Punk is a term more often associated with fierce rock music and harsh lyrics than as a form of science. The legacy of punk rock is one of rebellion, attacking conventional society and mainstream culture. “Punk Science” is also the name of a book by this week’s guest, Manjir Samanta-Laughton, of the UK, who has gained international fame for interpreting the findings of physics and cosmology in a new and creative way, and one that challenges mainstream science’s fundamental paradigm. She joins host Philip Mereton in a conversation about what a new scientific paradigm might look like and her own Black Hole Principle.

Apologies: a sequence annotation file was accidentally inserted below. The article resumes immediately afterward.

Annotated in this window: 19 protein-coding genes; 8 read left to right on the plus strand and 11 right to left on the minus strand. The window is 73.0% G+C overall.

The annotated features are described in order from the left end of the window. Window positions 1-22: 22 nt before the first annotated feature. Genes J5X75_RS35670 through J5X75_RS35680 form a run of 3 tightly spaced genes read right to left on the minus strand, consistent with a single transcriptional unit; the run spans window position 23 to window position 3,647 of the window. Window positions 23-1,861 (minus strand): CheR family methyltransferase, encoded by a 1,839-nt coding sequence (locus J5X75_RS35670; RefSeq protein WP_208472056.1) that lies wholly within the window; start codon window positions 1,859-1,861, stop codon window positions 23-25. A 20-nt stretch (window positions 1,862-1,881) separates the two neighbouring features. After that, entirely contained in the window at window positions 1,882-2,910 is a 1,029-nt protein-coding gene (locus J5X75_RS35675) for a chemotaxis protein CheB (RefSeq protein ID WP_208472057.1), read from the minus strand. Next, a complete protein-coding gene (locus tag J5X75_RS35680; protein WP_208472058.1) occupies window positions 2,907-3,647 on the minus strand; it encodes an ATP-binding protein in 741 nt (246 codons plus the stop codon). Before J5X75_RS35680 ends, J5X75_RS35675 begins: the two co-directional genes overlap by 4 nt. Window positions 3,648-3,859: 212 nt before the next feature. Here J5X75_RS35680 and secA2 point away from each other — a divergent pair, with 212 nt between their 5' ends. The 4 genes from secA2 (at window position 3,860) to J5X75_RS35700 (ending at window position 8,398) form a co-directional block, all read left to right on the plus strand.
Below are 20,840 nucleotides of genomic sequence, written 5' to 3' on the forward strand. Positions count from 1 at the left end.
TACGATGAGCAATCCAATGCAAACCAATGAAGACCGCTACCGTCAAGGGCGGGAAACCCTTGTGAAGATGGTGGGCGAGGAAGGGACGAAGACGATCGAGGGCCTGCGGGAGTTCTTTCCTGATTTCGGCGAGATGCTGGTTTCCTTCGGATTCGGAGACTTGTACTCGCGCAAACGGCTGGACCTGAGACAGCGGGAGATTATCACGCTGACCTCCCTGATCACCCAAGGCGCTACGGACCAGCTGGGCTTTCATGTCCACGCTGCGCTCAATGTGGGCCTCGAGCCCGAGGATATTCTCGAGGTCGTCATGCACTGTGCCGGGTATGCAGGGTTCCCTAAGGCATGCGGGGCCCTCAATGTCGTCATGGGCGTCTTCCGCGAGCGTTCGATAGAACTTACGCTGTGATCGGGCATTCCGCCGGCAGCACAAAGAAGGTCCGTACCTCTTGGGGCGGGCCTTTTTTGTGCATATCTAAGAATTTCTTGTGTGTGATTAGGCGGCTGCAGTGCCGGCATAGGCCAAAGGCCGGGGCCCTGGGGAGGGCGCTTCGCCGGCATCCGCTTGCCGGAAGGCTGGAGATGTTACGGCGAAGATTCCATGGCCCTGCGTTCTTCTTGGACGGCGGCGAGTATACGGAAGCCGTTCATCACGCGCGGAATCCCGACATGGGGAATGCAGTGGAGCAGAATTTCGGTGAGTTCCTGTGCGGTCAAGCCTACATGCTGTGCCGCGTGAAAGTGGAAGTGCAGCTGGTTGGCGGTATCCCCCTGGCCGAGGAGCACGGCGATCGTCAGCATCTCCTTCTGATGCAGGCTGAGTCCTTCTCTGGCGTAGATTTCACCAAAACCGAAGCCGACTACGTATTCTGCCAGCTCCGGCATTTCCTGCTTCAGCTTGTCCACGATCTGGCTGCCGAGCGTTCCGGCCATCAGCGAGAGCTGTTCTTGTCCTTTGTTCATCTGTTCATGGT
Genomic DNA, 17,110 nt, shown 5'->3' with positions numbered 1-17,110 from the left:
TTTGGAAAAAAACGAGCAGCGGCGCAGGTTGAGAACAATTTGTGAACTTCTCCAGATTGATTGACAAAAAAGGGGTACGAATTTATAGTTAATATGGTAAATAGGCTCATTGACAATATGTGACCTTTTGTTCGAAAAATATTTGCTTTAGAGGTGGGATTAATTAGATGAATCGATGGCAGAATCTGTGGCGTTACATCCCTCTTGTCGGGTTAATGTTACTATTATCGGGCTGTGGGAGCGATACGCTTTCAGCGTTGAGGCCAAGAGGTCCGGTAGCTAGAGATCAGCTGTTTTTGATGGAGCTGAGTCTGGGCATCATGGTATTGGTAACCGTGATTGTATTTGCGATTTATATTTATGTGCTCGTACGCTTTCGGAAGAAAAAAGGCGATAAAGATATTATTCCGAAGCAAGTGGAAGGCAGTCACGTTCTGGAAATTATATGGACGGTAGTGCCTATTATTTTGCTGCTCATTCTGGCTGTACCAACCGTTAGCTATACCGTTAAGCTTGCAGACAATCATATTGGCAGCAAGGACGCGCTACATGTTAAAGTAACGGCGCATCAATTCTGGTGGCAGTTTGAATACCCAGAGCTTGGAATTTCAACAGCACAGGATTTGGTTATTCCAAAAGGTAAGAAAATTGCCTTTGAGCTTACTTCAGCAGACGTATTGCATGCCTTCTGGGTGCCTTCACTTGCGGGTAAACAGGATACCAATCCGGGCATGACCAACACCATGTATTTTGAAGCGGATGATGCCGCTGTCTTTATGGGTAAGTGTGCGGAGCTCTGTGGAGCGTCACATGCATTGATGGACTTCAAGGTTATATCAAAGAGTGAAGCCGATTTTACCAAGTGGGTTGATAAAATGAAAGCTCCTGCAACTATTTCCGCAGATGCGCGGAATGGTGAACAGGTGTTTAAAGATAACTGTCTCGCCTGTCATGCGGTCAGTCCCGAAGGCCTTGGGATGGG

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We rely upon the leaders of modern science to tell us the truth, particularly when the subject is the nature of the very world we live in. But it is well known that modern physicists apply a gigantic fudge factor to the equations underlying their theories of the physical world. Data fudging didn’t work out too well for certain proponents of global warming. Why is no one talking about this fudging that is occurring on a much grander scale? Dr. Chris Oakley, who was driven out of the physics community for voicing objections to the fudging problem, joins host Philip Mereton from the U.K. in a conversation about why physicists resort to mathematical contrivances to explain the world, and what it means for the future of science.
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